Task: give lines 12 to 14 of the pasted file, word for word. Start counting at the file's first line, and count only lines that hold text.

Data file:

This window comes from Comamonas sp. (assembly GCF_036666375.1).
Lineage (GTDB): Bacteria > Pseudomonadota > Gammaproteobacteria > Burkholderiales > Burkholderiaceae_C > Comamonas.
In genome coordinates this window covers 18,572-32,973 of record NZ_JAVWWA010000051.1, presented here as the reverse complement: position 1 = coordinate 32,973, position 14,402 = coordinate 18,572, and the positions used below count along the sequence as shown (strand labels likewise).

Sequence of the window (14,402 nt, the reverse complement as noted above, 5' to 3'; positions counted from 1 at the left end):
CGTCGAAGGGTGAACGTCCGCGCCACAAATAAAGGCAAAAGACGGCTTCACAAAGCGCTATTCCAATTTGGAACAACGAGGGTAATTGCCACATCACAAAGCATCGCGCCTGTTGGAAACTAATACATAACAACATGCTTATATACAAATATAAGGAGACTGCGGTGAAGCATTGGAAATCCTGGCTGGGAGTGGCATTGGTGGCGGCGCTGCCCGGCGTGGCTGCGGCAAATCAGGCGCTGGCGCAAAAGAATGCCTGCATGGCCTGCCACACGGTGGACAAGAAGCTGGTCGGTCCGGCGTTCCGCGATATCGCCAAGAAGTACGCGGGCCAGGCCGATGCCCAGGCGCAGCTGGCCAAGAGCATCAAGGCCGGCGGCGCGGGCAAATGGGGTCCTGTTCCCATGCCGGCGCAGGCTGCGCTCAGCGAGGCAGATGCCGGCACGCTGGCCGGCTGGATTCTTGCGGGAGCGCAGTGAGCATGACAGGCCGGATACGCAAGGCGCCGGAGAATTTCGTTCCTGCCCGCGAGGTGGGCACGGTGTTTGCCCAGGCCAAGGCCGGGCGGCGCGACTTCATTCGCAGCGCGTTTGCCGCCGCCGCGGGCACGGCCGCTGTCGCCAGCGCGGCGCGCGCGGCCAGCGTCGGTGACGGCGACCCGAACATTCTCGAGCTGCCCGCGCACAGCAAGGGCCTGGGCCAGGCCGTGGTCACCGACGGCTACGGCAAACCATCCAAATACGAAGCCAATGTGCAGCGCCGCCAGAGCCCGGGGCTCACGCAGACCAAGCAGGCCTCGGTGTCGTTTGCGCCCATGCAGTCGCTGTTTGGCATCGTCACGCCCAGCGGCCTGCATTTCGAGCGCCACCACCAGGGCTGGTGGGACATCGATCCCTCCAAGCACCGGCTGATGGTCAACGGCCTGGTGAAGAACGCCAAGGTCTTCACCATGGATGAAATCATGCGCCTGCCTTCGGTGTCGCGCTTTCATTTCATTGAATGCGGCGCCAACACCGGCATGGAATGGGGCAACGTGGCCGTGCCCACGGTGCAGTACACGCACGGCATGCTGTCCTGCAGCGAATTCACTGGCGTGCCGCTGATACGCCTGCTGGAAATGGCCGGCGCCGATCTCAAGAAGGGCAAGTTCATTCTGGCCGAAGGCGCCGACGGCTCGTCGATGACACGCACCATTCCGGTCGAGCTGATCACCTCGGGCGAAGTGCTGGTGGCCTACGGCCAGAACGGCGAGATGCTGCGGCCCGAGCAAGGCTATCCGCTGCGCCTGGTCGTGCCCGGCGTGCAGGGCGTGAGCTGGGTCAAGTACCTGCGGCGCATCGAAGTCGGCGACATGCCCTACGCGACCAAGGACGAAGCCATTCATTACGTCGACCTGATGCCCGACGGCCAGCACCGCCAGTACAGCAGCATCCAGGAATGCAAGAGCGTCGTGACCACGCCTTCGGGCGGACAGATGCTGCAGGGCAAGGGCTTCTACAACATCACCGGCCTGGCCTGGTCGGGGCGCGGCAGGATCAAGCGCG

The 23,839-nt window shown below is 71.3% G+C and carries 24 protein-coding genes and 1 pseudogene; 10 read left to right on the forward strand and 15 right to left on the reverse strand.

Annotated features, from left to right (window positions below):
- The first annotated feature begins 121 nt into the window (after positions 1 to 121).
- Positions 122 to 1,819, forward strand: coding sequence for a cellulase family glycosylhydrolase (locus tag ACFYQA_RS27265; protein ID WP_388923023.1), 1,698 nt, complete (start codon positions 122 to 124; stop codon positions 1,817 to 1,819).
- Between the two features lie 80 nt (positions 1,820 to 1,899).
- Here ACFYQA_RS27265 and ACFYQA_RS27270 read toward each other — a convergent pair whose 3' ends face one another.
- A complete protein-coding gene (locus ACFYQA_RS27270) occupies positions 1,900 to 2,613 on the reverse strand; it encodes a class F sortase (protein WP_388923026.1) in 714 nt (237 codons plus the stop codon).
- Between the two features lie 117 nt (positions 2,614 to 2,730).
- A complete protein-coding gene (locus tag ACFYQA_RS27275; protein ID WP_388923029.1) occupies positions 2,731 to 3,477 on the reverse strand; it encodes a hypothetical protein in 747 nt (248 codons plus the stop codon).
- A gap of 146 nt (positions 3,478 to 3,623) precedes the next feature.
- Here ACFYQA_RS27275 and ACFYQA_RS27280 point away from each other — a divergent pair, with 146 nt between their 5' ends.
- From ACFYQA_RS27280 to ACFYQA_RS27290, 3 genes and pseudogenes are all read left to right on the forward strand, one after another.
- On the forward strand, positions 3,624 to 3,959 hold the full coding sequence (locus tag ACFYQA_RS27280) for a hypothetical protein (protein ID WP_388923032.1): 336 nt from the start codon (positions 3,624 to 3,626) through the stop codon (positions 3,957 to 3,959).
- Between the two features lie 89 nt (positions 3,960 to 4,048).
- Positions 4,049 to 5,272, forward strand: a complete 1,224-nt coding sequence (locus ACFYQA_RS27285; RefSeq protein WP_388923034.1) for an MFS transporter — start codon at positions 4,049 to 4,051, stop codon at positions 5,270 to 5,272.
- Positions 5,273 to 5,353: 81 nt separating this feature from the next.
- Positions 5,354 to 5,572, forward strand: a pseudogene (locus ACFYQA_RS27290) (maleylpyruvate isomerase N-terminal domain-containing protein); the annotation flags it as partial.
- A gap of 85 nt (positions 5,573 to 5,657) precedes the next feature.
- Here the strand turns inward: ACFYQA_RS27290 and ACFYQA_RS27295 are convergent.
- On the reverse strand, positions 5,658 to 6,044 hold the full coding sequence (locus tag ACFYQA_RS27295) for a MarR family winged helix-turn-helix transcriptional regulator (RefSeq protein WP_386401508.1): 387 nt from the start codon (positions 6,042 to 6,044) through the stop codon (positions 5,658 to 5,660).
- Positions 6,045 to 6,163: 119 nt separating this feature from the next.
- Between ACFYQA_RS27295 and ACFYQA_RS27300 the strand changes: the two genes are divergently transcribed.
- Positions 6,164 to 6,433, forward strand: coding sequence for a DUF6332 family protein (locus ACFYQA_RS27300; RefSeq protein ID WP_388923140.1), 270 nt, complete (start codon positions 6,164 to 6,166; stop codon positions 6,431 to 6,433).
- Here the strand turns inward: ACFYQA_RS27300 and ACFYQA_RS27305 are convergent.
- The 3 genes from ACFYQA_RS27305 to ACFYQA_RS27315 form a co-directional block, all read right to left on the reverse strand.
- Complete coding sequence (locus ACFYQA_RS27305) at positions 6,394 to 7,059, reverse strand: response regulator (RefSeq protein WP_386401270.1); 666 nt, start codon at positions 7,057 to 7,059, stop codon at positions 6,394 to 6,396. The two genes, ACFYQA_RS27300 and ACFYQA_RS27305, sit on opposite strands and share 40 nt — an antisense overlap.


- A complete protein-coding gene (locus ACFYQA_RS27270) occupies positions 1,900 to 2,613 on the reverse strand; it encodes a class F sortase (protein WP_388923026.1) in 714 nt (237 codons plus the stop codon).
- Between the two features lie 117 nt (positions 2,614 to 2,730).
- A complete protein-coding gene (locus tag ACFYQA_RS27275; protein ID WP_388923029.1) occupies positions 2,731 to 3,477 on the reverse strand; it encodes a hypothetical protein in 747 nt (248 codons plus the stop codon).